Now for the Final Installement of Erich's Odyssey. The races has come and gone, and this is what he had to say.
Victoria International Half Iron Race Report.
"When I run by/lap you I am going to smack you as hard as I can on the ass" -Vincent Lavallee, raceday
[For clarification, the run is 2 laps of a 10km loop.]
Well, I will spare you the suspense and tell you that yes, I did indeed finish (Elspeth!). It was actually really fun, despite some, let's just say discomfort on the run. Pat and Vince made the trip over too, and Derek competed despite being sick, so it was a good time all-round. Without further ado:
5am, race day: The alarm comes awfully soon. On the run course there will be a "special needs" table where we can place any drink we want to before hand. My plan: pour a beer into a water bottle and start drinking it around 15km into the run to help take the edge off. This is my special need. Unfortunately in our haste I completely forget the beer.
6am: I get some last minute tips from my friends. Triathlon is all about looking good I learn (Note to self: keep doing what you're doing then:). I tape 6 power gels to my bike. There will be no bonking today. You don't wanna end up looking like that drunken n00bstick Julie Moss.
6:40 We gather in the water. This is it, the moment I've been waiting for
my whole life all week. Steph Dixon is here too, sweet! "Hey!" I call "Doing a relay?" What a stupid question, of course she's doing a relay you tool...
6:45 The gun goes off. 200m in I see Derek start to pull away. I decide not to go with. It's going to be a looong day, no need to be the hero now. I sing some Jack Johnson to calm down and settle into cruise mode. My ears pop out of my cap. I must look like a n00bstick. I'm breaking the cardinal rule of triathlon: you gotta look good. I stop to adjust my cap. A little while later my ears pop out again. I stop/adjust again. This happens 3 times.
I just follow the guy in front of me. His pace is a bit slow, but that's probably a good thing as I figure I'm likely to underestimate the race and go out too fast. I see Pat n Steph beside me. It's comforting being surrounded by ppl you know. All 3 of us emerge from the water about the same time. This is fun!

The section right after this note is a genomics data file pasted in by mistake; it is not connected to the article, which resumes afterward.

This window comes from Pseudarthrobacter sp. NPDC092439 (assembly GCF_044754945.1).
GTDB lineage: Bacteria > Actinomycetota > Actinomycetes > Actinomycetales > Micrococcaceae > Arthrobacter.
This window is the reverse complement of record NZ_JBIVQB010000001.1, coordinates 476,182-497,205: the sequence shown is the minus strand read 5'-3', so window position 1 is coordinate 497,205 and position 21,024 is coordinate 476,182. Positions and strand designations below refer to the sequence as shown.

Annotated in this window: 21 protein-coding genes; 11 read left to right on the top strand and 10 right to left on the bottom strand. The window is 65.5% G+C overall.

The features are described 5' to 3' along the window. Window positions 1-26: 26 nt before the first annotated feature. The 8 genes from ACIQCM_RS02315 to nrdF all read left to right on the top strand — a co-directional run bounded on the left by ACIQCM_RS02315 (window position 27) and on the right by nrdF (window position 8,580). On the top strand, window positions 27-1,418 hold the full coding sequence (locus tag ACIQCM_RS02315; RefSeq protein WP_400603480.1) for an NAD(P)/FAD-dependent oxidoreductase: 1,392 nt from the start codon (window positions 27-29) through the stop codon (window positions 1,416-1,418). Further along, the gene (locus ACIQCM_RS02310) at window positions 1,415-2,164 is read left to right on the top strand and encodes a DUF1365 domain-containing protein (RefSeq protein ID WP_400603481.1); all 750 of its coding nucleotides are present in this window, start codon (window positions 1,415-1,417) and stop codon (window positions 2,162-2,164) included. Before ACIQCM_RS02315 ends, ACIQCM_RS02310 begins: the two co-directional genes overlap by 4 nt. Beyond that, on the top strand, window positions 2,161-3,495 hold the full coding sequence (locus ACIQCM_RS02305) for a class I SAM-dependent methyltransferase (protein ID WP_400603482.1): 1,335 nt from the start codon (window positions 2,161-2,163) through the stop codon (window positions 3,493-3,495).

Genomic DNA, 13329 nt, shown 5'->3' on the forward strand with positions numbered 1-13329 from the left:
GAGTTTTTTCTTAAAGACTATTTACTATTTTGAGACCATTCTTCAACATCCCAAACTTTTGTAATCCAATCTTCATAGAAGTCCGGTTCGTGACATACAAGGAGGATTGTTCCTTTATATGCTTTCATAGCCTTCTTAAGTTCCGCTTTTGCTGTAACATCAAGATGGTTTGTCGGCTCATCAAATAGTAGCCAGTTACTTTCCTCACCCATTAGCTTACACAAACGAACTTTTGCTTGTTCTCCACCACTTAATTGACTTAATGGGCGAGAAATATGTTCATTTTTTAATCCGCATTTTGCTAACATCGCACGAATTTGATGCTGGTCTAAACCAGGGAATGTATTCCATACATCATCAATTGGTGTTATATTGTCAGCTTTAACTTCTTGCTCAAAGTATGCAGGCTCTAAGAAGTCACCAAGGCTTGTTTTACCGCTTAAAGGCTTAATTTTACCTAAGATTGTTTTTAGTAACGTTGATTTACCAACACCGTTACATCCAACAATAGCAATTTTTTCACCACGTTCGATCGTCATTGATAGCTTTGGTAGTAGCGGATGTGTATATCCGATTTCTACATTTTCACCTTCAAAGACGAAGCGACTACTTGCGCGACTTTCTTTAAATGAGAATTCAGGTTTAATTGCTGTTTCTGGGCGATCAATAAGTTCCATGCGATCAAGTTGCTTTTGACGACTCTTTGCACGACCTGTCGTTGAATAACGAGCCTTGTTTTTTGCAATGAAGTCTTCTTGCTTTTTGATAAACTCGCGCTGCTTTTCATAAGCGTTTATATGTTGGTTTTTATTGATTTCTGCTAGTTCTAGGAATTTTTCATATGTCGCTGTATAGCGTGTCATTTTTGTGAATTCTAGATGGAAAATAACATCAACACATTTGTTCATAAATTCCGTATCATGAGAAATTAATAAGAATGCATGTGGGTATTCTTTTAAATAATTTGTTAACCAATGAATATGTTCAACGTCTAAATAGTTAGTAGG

Pat & I leave the transition at the same time: "Spring Break!" I yell.
2km into the bike and Vince passes me: "heeeeey". Wait - what, already?!! I was hoping to get to 20k before he caught up. Either I swam slow or he had a good one. Turns out he had an awesome swim, good job Vince! I don't even try to keep up-those guys are fast! I settle into what will be my routine for the next 5 hours: watching other ppl's backsides as they pass by.
I seek a sustainable rythym. There's no point in going out of your comfort zone, or as I like to call it 'the zone of unsustainability' in a race this long, it'll come back to haunt you. My bike comp's busted, so I have no idea how fast I'm going. Pat zooms past on a downhill... but what goes down must come up! I catch up on the uphill. A little while later on a downhill straight he passes me again. A little while later on a hill I catch him again. Do I see a pattern emerging here?
Biker's keep whizzing past on their pimped out carbon-fibre machines. Damn it, I knew I shoulda invested that extra 4 grand. I'm like the guy who shows up for the 100 free final in a polyester speedo and everyone else has full body LZR's. They pass in packs, some clearly in the drafting zone of others. What a buncha jeerks. Superfastbikerjerks.
Two superfastbikerjerkgirls pass me. Since they're chicks I clearly have to try and keep up. Shifting on a steep hill one of their chains pops off. ha! On the next steep hill the other chick's chain pops off. double ha! Stereotypes are based on fact and clearly, chicks just don't know how to shift manually:P
I hold my own for a bit but start to die about 3/4 of the way in. 80 km now and this is about as far as my mind and body want to ride. Because of the improper fit of my bike, my lower back is killing and hamstring is tight. Good thing it's over soon. It's been raining. On one of the last corners I almost bail on the wet road... almost.